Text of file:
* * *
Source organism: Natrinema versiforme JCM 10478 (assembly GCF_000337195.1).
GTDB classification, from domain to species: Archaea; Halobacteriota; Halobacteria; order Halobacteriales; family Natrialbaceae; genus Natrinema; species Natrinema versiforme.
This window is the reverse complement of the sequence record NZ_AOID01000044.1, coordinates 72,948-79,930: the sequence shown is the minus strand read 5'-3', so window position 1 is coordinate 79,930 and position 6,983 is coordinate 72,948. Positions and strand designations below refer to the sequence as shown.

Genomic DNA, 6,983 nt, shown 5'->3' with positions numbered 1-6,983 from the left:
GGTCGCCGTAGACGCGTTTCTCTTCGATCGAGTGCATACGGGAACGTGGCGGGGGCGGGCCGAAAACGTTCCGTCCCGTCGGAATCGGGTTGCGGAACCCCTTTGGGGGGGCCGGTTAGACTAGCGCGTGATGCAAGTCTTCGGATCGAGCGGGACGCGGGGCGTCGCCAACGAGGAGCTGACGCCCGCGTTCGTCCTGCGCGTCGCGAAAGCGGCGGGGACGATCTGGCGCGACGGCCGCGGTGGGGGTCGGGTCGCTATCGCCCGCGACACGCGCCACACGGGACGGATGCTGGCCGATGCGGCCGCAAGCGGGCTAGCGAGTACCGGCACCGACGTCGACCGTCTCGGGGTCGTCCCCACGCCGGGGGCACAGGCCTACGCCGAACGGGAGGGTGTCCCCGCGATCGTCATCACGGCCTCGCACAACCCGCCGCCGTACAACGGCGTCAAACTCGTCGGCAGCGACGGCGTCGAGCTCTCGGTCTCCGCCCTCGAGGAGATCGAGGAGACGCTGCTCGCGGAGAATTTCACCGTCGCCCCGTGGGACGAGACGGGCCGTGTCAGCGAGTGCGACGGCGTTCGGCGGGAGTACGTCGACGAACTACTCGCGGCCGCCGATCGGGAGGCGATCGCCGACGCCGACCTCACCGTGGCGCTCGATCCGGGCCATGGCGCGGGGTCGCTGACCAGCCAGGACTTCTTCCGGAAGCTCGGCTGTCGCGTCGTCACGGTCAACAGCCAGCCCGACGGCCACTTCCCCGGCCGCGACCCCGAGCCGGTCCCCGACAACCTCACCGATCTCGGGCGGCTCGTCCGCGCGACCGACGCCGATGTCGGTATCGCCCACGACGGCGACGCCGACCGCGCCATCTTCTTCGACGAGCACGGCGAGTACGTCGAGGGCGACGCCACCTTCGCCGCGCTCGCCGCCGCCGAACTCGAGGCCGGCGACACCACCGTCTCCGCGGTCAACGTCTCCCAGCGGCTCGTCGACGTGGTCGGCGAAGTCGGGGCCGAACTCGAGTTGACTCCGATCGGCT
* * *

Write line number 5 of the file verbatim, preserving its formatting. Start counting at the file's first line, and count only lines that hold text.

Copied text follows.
GGTCGCCGTAGACGCGTTTCTCTTCGATCGAGTGCATACGGGAACGTGGCGGGGGCGGGCCGAAAACGTTCCGTCCCGTCGGAATCGGGTTGCGGAACCCCTTTGGGGGGGCCGGTTAGACTAGCGCGTGATGCAAGTCTTCGGATCGAGCGGGACGCGGGGCGTCGCCAACGAGGAGCTGACGCCCGCGTTCGTCCTGCGCGTCGCGAAAGCGGCGGGGACGATCTGGCGCGACGGCCGCGGTGGGGGTCGGGTCGCTATCGCCCGCGACACGCGCCACACGGGACGGATGCTGGCCGATGCGGCCGCAAGCGGGCTAGCGAGTACCGGCACCGACGTCGACCGTCTCGGGGTCGTCCCCACGCCGGGGGCACAGGCCTACGCCGAACGGGAGGGTGTCCCCGCGATCGTCATCACGGCCTCGCACAACCCGCCGCCGTACAACGGCGTCAAACTCGTCGGCAGCGACGGCGTCGAGCTCTCGGTCTCCGCCCTCGAGGAGATCGAGGAGACGCTGCTCGCGGAGAATTTCACCGTCGCCCCGTGGGACGAGACGGGCCGTGTCAGCGAGTGCGACGGCGTTCGGCGGGAGTACGTCGACGAACTACTCGCGGCCGCCGATCGGGAGGCGATCGCCGACGCCGACCTCACCGTGGCGCTCGATCCGGGCCATGGCGCGGGGTCGCTGACCAGCCAGGACTTCTTCCGGAAGCTCGGCTGTCGCGTCGTCACGGTCAACAGCCAGCCCGACGGCCACTTCCCCGGCCGCGACCCCGAGCCGGTCCCCGACAACCTCACCGATCTCGGGCGGCTCGTCCGCGCGACCGACGCCGATGTCGGTATCGCCCACGACGGCGACGCCGACCGCGCCATCTTCTTCGACGAGCACGGCGAGTACGTCGAGGGCGACGCCACCTTCGCCGCGCTCGCCGCCGCCGAACTCGAGGCCGGCGACACCACCGTCTCCGCGGTCAACGTCTCCCAGCGGCTCGTCGACGTGGTCGGCGAAGTCGGGGCCGAACTCGAGTTGACTCCGATCGGCT